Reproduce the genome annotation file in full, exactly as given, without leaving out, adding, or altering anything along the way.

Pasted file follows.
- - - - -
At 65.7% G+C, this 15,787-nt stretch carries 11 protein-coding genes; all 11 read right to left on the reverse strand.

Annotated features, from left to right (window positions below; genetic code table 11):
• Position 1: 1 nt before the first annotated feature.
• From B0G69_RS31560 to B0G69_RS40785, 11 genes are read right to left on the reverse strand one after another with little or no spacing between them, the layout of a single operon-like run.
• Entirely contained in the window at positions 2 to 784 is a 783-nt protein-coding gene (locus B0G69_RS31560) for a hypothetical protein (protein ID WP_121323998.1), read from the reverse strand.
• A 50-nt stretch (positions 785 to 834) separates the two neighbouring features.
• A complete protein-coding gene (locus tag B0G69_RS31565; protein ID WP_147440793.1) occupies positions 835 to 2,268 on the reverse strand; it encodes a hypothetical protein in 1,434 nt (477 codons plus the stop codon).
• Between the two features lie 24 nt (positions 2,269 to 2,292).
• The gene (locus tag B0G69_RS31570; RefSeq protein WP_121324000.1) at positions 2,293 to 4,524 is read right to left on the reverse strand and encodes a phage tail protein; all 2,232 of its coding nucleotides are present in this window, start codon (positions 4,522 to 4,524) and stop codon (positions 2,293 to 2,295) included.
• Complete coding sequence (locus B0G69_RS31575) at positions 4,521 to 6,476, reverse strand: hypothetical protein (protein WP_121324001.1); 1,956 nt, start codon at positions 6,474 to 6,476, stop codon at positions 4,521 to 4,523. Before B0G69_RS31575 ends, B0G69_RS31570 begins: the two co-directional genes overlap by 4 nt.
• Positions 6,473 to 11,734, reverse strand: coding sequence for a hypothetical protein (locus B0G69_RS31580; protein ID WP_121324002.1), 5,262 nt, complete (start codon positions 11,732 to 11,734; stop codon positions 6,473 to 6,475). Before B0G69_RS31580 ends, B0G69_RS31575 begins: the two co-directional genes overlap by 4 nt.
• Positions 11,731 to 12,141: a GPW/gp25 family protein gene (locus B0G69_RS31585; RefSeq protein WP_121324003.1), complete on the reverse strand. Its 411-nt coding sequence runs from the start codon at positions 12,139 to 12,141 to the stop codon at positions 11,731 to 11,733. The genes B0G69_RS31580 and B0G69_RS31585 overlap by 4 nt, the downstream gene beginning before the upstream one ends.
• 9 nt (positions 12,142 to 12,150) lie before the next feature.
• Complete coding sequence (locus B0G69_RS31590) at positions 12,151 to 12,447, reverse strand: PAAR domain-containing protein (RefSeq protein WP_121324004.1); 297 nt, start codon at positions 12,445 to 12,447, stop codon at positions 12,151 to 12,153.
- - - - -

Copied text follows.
At 65.7% G+C, this 15,787-nt stretch carries 11 protein-coding genes; all 11 read right to left on the reverse strand.

Annotated features, from left to right (window positions below; genetic code table 11):
• Position 1: 1 nt before the first annotated feature.
• From B0G69_RS31560 to B0G69_RS40785, 11 genes are read right to left on the reverse strand one after another with little or no spacing between them, the layout of a single operon-like run.
• Entirely contained in the window at positions 2 to 784 is a 783-nt protein-coding gene (locus B0G69_RS31560) for a hypothetical protein (protein ID WP_121323998.1), read from the reverse strand.
• A 50-nt stretch (positions 785 to 834) separates the two neighbouring features.
• A complete protein-coding gene (locus tag B0G69_RS31565; protein ID WP_147440793.1) occupies positions 835 to 2,268 on the reverse strand; it encodes a hypothetical protein in 1,434 nt (477 codons plus the stop codon).
• Between the two features lie 24 nt (positions 2,269 to 2,292).
• The gene (locus tag B0G69_RS31570; RefSeq protein WP_121324000.1) at positions 2,293 to 4,524 is read right to left on the reverse strand and encodes a phage tail protein; all 2,232 of its coding nucleotides are present in this window, start codon (positions 4,522 to 4,524) and stop codon (positions 2,293 to 2,295) included.
• Complete coding sequence (locus B0G69_RS31575) at positions 4,521 to 6,476, reverse strand: hypothetical protein (protein WP_121324001.1); 1,956 nt, start codon at positions 6,474 to 6,476, stop codon at positions 4,521 to 4,523. Before B0G69_RS31575 ends, B0G69_RS31570 begins: the two co-directional genes overlap by 4 nt.
• Positions 6,473 to 11,734, reverse strand: coding sequence for a hypothetical protein (locus B0G69_RS31580; protein ID WP_121324002.1), 5,262 nt, complete (start codon positions 11,732 to 11,734; stop codon positions 6,473 to 6,475). Before B0G69_RS31580 ends, B0G69_RS31575 begins: the two co-directional genes overlap by 4 nt.
• Positions 11,731 to 12,141: a GPW/gp25 family protein gene (locus B0G69_RS31585; RefSeq protein WP_121324003.1), complete on the reverse strand. Its 411-nt coding sequence runs from the start codon at positions 12,139 to 12,141 to the stop codon at positions 11,731 to 11,733. The genes B0G69_RS31580 and B0G69_RS31585 overlap by 4 nt, the downstream gene beginning before the upstream one ends.
• 9 nt (positions 12,142 to 12,150) lie before the next feature.
• Complete coding sequence (locus B0G69_RS31590) at positions 12,151 to 12,447, reverse strand: PAAR domain-containing protein (RefSeq protein WP_121324004.1); 297 nt, start codon at positions 12,445 to 12,447, stop codon at positions 12,151 to 12,153.